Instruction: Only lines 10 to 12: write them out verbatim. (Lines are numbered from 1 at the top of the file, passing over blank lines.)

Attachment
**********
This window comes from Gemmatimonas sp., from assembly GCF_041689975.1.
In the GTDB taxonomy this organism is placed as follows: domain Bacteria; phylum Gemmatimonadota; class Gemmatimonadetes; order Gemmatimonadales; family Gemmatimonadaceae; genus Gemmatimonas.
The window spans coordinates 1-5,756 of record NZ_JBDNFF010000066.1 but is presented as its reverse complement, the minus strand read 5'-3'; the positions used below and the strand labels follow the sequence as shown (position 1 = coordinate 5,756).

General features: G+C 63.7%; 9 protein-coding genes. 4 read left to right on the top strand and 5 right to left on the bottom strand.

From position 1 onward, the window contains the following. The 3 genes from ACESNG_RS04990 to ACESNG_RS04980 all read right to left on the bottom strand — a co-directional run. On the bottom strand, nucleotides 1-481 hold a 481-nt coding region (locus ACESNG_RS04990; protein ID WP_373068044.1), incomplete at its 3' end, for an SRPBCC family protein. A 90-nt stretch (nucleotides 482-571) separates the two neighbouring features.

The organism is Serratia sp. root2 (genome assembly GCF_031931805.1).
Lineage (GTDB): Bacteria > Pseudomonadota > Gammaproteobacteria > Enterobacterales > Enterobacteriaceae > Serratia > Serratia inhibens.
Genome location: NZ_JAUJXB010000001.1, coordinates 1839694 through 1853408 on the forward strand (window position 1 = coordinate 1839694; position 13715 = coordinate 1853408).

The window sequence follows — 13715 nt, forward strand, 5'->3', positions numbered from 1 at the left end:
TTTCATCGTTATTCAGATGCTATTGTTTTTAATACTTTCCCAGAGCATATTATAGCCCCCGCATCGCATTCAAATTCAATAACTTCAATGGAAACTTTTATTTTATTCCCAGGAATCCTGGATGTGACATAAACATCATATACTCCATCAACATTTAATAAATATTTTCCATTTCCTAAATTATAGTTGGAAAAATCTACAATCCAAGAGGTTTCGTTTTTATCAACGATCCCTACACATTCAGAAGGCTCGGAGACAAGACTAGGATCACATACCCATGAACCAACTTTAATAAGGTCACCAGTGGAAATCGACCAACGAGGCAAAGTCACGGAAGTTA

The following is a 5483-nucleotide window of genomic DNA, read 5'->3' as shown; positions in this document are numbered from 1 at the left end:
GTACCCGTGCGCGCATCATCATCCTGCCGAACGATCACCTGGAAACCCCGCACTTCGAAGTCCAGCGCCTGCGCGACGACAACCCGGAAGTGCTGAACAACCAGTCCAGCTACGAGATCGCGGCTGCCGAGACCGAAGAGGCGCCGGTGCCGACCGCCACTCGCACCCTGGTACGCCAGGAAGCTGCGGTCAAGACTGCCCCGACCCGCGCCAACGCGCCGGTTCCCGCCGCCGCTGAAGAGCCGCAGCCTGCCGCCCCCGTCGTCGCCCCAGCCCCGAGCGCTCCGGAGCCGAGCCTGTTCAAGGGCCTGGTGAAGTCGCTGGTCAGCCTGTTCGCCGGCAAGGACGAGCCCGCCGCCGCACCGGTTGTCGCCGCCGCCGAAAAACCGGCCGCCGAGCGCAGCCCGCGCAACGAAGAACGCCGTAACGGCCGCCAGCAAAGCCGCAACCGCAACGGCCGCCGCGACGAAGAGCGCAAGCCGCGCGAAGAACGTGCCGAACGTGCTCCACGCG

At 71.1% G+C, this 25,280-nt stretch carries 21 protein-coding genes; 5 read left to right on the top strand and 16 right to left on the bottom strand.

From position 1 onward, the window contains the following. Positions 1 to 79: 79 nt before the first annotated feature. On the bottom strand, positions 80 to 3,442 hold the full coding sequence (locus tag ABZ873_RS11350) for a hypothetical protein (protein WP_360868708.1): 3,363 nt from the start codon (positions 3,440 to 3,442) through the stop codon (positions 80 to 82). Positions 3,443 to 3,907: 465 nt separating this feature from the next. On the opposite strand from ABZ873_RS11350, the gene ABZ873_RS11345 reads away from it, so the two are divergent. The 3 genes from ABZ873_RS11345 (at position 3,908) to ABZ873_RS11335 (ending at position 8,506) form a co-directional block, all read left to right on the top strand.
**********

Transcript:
TTTCATCGTTATTCAGATGCTATTGTTTTTAATACTTTCCCAGAGCATATTATAGCCCCCGCATCGCATTCAAATTCAATAACTTCAATGGAAACTTTTATTTTATTCCCAGGAATCCTGGATGTGACATAAACATCATATACTCCATCAACATTTAATAAATATTTTCCATTTCCTAAATTATAGTTGGAAAAATCTACAATCCAAGAGGTTTCGTTTTTATCAACGATCCCTACACATTCAGAAGGCTCGGAGACAAGACTAGGATCACATACCCATGAACCAACTTTAATAAGGTCACCAGTGGAAATCGACCAACGAGGCAAAGTCACGGAAGTTA

The following is a 5483-nucleotide window of genomic DNA, read 5'->3' as shown; positions in this document are numbered from 1 at the left end:
GTACCCGTGCGCGCATCATCATCCTGCCGAACGATCACCTGGAAACCCCGCACTTCGAAGTCCAGCGCCTGCGCGACGACAACCCGGAAGTGCTGAACAACCAGTCCAGCTACGAGATCGCGGCTGCCGAGACCGAAGAGGCGCCGGTGCCGACCGCCACTCGCACCCTGGTACGCCAGGAAGCTGCGGTCAAGACTGCCCCGACCCGCGCCAACGCGCCGGTTCCCGCCGCCGCTGAAGAGCCGCAGCCTGCCGCCCCCGTCGTCGCCCCAGCCCCGAGCGCTCCGGAGCCGAGCCTGTTCAAGGGCCTGGTGAAGTCGCTGGTCAGCCTGTTCGCCGGCAAGGACGAGCCCGCCGCCGCACCGGTTGTCGCCGCCGCCGAAAAACCGGCCGCCGAGCGCAGCCCGCGCAACGAAGAACGCCGTAACGGCCGCCAGCAAAGCCGCAACCGCAACGGCCGCCGCGACGAAGAGCGCAAGCCGCGCGAAGAACGTGCCGAACGTGCTCCACGCG